Canada sets sights on success on World Cup stage with goal of Olympic berth complete
The goal of earning an Olympic berth is checked off, but that's not where it ends in the mind of Canada head coach Jordi Fernandez.
Canada qualified for the Olympics for the first time since 2000 following an 88-85 comeback win over No. 1-ranked and defending champion Spain on Sunday at the FIBA Men's Basketball World Cup. The 15th-ranked Canadians needed a top-two finish among the seven Americas teams and did so alongside the U.S.
While acknowledging how "special" it is for the national program, Fernandez was quick to point to Canada having three more games — including its quarterfinal matchup on Wednesday against Slovenia in Manila, Philippines.
"We didn’t come here just to go to the Olympics," he said in Sunday's post-game press conference. "And like I told the guys, we wanna make sure that everybody knows that we’re knocking at the door and that we’re thirsty for more.
"And that goes with getting better, believing that you could still be better."
The winner between Canada and the seventh-ranked Slovenians will face Serbia — which defeated Lithuania 87-68 on Tuesday to advance — in the semifinals on Friday. The U.S. — which beat Italy 100-63 on Tuesday — awaits Wednesday's winner between Germany and Latvia.
Canada and Slovenia enter the contest having gone 4-1 through the first two group stages, with Slovenia coming off a 100-71 drubbing from 11th-ranked Germany in their last outing.
Canada is third in the tournament averaging 95.4 points per game, only behind Serbia (98.2) and the U.S. (101.2).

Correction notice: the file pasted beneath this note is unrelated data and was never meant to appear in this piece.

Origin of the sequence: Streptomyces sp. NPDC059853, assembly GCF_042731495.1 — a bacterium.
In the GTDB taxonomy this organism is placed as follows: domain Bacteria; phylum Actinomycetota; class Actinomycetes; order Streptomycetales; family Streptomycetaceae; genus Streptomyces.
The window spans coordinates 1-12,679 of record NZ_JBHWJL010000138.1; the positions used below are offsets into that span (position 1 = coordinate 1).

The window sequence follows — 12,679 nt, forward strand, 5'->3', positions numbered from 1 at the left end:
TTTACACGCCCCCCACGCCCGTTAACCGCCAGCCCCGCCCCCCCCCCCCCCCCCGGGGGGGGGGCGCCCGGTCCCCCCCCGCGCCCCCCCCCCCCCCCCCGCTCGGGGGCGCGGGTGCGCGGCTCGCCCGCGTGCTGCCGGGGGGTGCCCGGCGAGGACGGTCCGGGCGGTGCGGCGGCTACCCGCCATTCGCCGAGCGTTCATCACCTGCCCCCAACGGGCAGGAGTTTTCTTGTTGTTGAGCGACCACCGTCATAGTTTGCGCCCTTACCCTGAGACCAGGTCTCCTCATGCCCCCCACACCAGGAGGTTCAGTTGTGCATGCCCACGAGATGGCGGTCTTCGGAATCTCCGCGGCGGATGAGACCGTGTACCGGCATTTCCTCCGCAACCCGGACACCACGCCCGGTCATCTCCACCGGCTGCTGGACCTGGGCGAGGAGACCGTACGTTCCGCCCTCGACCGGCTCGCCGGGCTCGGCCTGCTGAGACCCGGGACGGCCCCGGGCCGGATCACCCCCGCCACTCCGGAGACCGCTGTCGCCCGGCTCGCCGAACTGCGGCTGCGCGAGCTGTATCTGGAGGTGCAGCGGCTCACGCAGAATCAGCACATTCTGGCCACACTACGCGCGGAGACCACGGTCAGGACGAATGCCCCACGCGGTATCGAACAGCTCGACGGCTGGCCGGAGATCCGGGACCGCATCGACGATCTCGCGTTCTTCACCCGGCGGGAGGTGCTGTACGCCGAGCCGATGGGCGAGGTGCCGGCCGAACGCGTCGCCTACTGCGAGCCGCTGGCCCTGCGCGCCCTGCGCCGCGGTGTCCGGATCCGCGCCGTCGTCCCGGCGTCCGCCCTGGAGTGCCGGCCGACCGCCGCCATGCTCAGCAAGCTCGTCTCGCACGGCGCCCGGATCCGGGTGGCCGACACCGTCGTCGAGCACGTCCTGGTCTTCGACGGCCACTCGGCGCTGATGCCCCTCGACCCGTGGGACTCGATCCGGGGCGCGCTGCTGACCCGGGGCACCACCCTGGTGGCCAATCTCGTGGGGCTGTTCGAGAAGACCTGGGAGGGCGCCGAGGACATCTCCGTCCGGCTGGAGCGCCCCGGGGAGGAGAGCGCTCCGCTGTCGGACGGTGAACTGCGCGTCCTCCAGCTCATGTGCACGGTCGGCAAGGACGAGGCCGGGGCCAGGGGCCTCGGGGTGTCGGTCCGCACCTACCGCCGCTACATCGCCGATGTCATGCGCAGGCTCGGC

Canada held its opponents to just 73.4 points per game through the first two rounds, good for second in the tournament behind Germany (72.8). Spain was the first to score more than 75 against Canada.
Meanwhile, Slovenia is 10th at 88.4 points per game while surrendering 81.8 points across its five games.
The game features an enticing matchup between two young all-NBA first team guards.
Shai Gilgeous-Alexander, 25, leads Canada in points (23.8) — also fifth in the tournament — rebounds (6.6) and assists (5.2) per game.
Luka Doncic also leads Slovenia in all three categories, in addition to being the tournament's leading scorer (26.4 points, 7.4 rebounds and 6.8 assists).
The 24-year-old superstar guard for the NBA's Dallas Mavericks will serve as a test for Canada.
But after its last showing, Oklahoma City Thunder guard Gilgeous-Alexander spoke highly of his team's defensive prowess.
Canada came back from a 12-point deficit in the fourth and held Spain to just three field goals in the final frame. The first came almost four minutes into the quarter and the last two with 15 seconds left in the game.
"We have a lot of defensive versatility," he said Sunday. "A lot of coverages we can do, a lot of defenders on the team. We have two of the best defenders in the world on the perimeter, I would think.
"And when we all play together defensively and play on a string, it's hard for anybody to score. Obviously you can't be perfect but as much as we could put that together, we'll be the best version of ourselves and that's where practice and getting better comes in and watching film."
While it was an improvement on Friday's 69-65 loss to Brazil, Fernandez says Canada still has room to get better in multiple ways.
“We found a way to convert after turnovers," he said of Sunday's game. "We had eight fast break points, I still think that we can run a lot more. And we have to create more catch-and-shoot opportunities. We did better in the second half.
"When we started playing fast, then we shot more threes. Some of them didn’t go in but those are the ones that give you energy. Once we play at a pace where we shoot 35 or 40 (per cent), everybody’s gonna be scared. We got to get there.
"Like I said before, our composure is something that we have to work on. It comes with experience but anything other than that, I cannot give you the secrets that we’re going to work on."
This report by The Canadian Press was first published Sept. 5, 2023.